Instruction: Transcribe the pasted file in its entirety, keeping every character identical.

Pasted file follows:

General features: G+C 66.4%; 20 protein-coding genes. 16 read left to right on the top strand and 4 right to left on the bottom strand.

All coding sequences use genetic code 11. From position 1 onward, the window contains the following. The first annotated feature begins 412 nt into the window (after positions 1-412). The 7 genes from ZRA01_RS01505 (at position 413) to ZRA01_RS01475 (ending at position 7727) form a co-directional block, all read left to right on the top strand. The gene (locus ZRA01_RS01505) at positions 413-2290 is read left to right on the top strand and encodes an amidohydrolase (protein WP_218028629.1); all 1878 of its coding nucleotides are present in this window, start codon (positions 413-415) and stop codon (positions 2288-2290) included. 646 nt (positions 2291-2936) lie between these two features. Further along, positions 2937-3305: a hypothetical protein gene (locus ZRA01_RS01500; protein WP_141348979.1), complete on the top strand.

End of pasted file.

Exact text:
General features: G+C 66.4%; 20 protein-coding genes. 16 read left to right on the top strand and 4 right to left on the bottom strand.

All coding sequences use genetic code 11. From position 1 onward, the window contains the following. The first annotated feature begins 412 nt into the window (after positions 1-412). The 7 genes from ZRA01_RS01505 (at position 413) to ZRA01_RS01475 (ending at position 7727) form a co-directional block, all read left to right on the top strand. The gene (locus ZRA01_RS01505) at positions 413-2290 is read left to right on the top strand and encodes an amidohydrolase (protein WP_218028629.1); all 1878 of its coding nucleotides are present in this window, start codon (positions 413-415) and stop codon (positions 2288-2290) included. 646 nt (positions 2291-2936) lie between these two features. Further along, positions 2937-3305: a hypothetical protein gene (locus ZRA01_RS01500; protein WP_141348979.1), complete on the top strand.